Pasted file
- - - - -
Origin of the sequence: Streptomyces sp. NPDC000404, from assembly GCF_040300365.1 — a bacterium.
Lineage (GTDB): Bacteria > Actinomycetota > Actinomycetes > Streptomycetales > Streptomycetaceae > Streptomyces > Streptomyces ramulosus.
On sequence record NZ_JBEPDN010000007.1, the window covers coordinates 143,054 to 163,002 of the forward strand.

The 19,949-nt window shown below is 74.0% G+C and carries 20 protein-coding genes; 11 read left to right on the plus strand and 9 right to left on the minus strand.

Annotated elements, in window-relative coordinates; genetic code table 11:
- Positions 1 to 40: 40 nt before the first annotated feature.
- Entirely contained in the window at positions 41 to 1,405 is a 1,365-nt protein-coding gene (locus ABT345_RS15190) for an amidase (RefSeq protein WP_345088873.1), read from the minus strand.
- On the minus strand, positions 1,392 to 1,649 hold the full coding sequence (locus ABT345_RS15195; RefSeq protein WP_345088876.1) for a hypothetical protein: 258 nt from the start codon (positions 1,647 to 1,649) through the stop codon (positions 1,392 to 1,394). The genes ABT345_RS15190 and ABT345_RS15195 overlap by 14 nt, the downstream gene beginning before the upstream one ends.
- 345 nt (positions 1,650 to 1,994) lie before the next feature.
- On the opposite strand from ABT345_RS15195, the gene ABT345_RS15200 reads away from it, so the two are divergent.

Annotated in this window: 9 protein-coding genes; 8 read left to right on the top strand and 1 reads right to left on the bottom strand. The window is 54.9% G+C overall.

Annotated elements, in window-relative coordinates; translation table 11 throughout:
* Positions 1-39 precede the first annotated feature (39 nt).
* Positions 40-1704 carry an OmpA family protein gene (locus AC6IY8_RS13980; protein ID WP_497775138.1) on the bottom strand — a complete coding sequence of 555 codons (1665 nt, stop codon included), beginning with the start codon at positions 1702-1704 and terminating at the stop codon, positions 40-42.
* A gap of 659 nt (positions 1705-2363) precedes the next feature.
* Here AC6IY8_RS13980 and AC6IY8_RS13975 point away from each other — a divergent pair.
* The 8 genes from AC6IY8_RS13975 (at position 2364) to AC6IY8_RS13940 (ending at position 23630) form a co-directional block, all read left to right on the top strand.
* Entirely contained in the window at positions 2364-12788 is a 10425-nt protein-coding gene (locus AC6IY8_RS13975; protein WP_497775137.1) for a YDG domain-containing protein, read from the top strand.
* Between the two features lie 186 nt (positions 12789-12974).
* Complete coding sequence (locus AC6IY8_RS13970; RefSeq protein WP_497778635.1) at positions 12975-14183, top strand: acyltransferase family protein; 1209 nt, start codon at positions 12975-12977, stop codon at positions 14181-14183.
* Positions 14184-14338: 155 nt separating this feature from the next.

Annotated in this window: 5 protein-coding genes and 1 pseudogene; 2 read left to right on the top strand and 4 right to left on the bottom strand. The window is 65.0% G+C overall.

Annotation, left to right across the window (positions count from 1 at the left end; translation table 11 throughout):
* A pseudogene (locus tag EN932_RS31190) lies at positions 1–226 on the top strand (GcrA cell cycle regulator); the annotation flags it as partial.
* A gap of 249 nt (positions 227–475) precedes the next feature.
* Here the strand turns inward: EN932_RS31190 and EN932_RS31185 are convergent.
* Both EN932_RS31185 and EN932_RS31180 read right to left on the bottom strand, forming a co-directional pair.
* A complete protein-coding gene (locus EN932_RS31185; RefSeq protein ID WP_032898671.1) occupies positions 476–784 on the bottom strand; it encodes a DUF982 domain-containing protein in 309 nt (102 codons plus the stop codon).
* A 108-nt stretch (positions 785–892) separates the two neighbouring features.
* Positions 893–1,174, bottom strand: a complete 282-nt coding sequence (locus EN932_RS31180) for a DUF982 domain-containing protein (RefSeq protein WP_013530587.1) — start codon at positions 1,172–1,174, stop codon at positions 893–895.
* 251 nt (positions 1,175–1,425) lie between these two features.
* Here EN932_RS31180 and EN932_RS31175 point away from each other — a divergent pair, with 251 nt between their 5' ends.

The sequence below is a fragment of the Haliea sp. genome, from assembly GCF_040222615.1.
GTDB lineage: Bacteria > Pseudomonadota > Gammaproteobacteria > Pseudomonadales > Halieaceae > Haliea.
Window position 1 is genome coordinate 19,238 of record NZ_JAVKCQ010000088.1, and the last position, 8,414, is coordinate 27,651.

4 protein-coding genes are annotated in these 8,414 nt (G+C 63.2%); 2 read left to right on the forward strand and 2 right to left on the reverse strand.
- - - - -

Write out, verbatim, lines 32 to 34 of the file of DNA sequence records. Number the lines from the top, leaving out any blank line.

* Here EN932_RS31180 and EN932_RS31175 point away from each other — a divergent pair, with 251 nt between their 5' ends.

The sequence below is a fragment of the Haliea sp. genome, from assembly GCF_040222615.1.
GTDB lineage: Bacteria > Pseudomonadota > Gammaproteobacteria > Pseudomonadales > Halieaceae > Haliea.